Related Publications

 

(1) J. Burns, E. Stulz, S. Howorka, Nano Lett. 2013, 13, 2351-2356.

(2) J. R. Burns, K. Göpfrich, J. W. Wood, V. V. Thacker, E. Stulz, U. F. Keyser, S. Howorka, Angew. Chem. Int. Ed. 2013, 52, 12069–12072.

(3) J. R. Burns, N. Al-Juffali, S. M. Janes, S. Howorka, Angew. Chem. Int. Ed. 2014, 53, 12466-12470.

(4) A. Seifert, K. Gopfrich, J. R. Burns, N. Fertig, U. F. Keyser, S. Howorka, ACS Nano 2015, 9, 1117-1126.

(5) S. Krishnan, F. C. Simmel, Nat. Chem. 2014, 7, 17-18.

DNA Nanopores

 

Nanopores are widespread in nature and facilitate the essential transport of water-soluble molecules across bilayers. Replicating this key property with engineered or de-novo pores is scientifically intriguing and additionally leads to powerful biomedical research tools and biosensor components.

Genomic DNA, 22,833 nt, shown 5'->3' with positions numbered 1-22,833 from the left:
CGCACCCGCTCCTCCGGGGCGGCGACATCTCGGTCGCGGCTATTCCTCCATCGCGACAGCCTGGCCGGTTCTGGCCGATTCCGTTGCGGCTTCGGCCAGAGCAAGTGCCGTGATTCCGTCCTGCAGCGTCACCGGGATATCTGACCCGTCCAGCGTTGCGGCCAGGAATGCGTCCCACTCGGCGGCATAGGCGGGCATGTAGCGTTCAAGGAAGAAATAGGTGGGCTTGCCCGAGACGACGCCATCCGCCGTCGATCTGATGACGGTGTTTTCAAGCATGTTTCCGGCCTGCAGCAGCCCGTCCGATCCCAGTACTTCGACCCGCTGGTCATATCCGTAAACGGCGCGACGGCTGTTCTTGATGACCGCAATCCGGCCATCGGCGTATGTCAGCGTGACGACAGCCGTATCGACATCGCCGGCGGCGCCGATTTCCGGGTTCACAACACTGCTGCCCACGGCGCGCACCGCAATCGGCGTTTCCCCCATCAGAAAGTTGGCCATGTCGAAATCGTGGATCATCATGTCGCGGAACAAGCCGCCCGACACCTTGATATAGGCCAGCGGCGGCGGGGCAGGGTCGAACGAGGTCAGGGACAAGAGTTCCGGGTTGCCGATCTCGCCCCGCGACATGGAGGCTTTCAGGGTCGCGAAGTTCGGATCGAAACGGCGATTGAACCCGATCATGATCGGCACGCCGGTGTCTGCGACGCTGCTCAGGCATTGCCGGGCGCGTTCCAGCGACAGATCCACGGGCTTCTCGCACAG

The Howorka group creates synthetic nanopores from self-assembled DNA carrying hydrophobic lipid anchors to insert the otherwise hydrophilic structures into lipid bilayer membranes (1-4). The new DNA-nanopores open up the design of entirely new molecular devices for a broad range of applications including sensing, killing of cancer cells, catalysis, and controlled release. The group’s publications on DNA nanopores have been featured on two Angewandte Chemie and a ACS Nano cover and have been highlighted in a Nature Chemistry article (5).

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